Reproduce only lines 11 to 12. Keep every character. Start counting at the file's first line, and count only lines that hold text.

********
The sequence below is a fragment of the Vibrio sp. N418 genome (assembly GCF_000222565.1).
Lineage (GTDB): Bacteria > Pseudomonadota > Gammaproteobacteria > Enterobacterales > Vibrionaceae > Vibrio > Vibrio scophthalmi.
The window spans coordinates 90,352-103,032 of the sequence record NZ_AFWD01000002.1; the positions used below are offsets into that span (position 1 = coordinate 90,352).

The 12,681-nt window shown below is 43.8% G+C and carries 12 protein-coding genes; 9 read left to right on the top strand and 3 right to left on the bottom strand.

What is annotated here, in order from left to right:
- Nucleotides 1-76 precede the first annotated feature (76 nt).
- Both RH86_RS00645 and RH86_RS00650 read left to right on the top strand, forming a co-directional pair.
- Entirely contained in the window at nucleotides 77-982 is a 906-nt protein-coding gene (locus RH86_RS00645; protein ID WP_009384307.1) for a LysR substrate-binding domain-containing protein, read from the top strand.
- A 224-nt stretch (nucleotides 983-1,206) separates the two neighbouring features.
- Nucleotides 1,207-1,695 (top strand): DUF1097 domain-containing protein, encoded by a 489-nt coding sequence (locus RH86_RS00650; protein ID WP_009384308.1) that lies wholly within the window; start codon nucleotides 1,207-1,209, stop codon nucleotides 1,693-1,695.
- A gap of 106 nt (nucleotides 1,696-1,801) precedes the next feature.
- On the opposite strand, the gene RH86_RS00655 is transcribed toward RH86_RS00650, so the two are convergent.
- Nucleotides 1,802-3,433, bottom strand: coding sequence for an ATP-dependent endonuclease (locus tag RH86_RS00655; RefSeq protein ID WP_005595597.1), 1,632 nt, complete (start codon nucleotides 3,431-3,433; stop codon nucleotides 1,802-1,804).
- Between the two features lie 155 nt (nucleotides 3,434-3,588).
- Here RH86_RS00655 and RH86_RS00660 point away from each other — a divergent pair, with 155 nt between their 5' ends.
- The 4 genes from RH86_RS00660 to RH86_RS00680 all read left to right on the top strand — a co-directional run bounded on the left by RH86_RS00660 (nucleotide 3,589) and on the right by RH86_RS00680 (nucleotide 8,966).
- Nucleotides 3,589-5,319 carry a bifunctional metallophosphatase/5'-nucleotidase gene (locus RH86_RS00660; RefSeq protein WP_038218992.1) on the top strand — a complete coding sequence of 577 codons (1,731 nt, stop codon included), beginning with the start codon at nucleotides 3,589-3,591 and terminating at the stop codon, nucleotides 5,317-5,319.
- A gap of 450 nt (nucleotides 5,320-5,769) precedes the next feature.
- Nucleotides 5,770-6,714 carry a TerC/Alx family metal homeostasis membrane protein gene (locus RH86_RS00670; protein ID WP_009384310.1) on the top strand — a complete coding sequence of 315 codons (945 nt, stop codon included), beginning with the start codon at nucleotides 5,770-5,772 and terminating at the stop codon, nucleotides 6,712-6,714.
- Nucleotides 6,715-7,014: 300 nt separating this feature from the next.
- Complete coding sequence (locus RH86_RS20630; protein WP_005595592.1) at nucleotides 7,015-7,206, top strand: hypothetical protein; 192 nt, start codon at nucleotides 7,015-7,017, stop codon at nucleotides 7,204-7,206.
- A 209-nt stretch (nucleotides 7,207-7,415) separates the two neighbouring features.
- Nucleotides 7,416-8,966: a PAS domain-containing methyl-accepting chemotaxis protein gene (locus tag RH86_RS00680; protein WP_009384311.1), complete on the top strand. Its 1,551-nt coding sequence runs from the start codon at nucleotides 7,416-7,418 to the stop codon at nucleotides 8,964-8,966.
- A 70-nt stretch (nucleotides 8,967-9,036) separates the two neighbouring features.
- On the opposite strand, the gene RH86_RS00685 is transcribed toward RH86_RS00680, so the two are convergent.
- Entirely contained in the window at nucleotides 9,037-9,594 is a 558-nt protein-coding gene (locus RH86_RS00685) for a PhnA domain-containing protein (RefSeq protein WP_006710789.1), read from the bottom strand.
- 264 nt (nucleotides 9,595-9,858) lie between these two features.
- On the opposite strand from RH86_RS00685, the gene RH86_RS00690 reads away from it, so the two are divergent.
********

- A gap of 106 nt (nucleotides 1,696-1,801) precedes the next feature.
- On the opposite strand, the gene RH86_RS00655 is transcribed toward RH86_RS00650, so the two are convergent.